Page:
Metaphor

Definitions of Metaphor

The broadest of the tropes, a metaphor is a substitution of any dissimilar terms. It corresponds to the topos of Similarity / Dissimilarity. It is often used in place of "trope".

Simile

For our purposes, a simile is a metaphor with the comparison spelled out—the function otherwise is parallel.

"An implied comparison between two things of unlike nature that yet have something in common." [1].

Notes on Metaphor

Metaphor has been treated as a way of organizing the world since Vico first applied it to a theory of history. It is one of Kenneth Burke's "Four Master Tropes." [2] Northrop Frye (396) [3] followed Vico [4] in his discussion of the metaphorical world view, which he distinguished from the Metonymic and Descriptive world views.

Stephen Pepper [5] introduced the concept of a "root metaphor" in his work World Hypotheses, which also follows Vico in proposing a limited number of ways of organizing the world, each around a basic functional assumption about the nature of structure in the form of a root metaphor.

Examples of Metaphor and Simile

Please contribute current, striking, and enlightening examples of metaphor in public discourse here.

"My love is like a red red rose" from Robert Burns.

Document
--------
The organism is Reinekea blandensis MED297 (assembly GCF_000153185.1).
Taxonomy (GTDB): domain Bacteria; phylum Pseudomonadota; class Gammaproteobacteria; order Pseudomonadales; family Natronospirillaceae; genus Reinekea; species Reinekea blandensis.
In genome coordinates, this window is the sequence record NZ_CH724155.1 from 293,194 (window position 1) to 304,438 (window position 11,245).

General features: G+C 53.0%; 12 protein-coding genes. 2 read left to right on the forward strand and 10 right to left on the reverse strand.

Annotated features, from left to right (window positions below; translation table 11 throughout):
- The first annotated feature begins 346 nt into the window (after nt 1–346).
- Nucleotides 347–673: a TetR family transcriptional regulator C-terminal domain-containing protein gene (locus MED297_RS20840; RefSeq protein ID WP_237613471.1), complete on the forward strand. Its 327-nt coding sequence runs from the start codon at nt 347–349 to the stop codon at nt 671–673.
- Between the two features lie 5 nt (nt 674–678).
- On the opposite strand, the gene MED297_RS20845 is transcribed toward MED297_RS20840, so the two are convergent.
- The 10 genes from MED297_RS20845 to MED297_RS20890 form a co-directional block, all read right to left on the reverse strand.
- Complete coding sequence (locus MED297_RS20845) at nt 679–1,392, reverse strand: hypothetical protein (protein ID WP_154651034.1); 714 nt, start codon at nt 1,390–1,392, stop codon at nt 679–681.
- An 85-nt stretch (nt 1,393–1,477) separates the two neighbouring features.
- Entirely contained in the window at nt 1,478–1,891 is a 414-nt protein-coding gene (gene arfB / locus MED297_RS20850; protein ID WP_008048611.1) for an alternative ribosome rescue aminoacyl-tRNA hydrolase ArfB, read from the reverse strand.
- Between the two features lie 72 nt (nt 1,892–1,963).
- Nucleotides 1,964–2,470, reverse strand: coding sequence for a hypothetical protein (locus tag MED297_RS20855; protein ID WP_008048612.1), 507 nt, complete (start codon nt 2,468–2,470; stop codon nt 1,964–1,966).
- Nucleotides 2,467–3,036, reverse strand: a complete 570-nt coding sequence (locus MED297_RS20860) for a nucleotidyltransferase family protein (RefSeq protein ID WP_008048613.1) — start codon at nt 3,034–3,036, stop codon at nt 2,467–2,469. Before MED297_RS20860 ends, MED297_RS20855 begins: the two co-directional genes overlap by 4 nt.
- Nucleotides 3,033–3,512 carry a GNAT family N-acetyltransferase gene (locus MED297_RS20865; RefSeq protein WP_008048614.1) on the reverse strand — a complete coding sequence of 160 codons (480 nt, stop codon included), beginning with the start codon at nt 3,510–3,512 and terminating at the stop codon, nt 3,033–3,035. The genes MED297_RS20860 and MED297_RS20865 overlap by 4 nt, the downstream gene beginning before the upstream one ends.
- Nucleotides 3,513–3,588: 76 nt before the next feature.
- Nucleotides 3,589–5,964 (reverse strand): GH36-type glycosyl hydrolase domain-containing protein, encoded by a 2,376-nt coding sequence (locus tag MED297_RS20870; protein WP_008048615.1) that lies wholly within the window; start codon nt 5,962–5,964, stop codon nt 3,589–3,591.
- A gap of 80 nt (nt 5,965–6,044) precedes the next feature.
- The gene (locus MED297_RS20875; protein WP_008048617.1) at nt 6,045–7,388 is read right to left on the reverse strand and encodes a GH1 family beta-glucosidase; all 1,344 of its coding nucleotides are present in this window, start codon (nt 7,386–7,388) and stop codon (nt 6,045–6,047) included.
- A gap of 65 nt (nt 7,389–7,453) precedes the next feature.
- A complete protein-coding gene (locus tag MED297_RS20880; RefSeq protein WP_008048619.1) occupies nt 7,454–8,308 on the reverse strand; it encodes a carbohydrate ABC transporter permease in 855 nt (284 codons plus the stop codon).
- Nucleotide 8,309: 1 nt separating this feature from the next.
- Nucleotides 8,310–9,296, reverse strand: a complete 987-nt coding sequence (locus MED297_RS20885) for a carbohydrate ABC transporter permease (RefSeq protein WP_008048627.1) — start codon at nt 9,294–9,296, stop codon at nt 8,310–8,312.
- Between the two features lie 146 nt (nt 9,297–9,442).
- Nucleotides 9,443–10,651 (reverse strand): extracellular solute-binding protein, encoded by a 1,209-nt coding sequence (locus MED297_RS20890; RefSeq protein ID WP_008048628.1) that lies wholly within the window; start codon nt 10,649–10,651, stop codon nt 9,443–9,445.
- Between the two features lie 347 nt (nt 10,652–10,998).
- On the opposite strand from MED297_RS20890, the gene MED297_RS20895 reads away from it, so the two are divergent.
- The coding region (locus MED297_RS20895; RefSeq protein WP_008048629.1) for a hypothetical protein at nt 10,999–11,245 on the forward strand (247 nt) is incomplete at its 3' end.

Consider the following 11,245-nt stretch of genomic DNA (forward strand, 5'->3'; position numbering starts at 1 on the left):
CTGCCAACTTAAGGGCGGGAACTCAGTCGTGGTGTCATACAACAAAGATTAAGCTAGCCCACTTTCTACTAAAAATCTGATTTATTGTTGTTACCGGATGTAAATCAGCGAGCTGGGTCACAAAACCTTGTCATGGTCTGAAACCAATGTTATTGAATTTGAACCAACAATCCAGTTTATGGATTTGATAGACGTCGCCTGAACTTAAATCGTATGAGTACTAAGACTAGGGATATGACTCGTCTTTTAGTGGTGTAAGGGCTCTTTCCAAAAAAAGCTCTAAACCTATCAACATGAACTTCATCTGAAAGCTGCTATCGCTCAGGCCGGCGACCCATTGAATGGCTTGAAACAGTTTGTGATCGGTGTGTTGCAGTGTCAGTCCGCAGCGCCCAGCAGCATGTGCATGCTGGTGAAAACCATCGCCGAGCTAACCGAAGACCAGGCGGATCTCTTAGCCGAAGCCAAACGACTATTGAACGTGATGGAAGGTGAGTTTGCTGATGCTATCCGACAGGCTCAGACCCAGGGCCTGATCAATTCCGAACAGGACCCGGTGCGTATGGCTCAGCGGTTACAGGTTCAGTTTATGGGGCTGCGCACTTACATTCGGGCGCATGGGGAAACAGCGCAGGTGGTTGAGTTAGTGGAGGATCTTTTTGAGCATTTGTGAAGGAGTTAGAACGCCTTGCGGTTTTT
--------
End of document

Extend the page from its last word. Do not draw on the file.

"You walk in and you can kind of envision your life there. It's like a first date. You know in the first 30 seconds." -Katie Couric on house hunting [6].

Sources

Metaphor Bibliography

References
1. Corbett, Edward P. J. and Robert J. Connors. Classical Rhetoric for the Modern Student. 4th ed. New York: Oxford UP, 1999.
2. Burke, Kenneth. "Appendix D: Four Master Tropes." A Grammar of Motives. Berkeley: U of California P, 1969. 503-517.
3. Frye, Northrop. Anatomy of Criticism: Four Essays. Princeton: Princeton University Press, 1957.
4. Vico, Giambattista. The New Science. Translated from the fourth edition (1744) by Thomas Goddard Bergin and Max Harold Fisch. Ithaca: Cornell University Press, 1948. Ebook.
5. Pepper, Stephen C. World Hypotheses: A Study in Evidence. Berkeley: U of California P, 1948.
6. Kaufman, Joanne. "Katie Couric on Why House Hunting Is Like Dating." The New York Times. The New York Times, 27 Aug. 2016. Web. 28 Sept. 2016.
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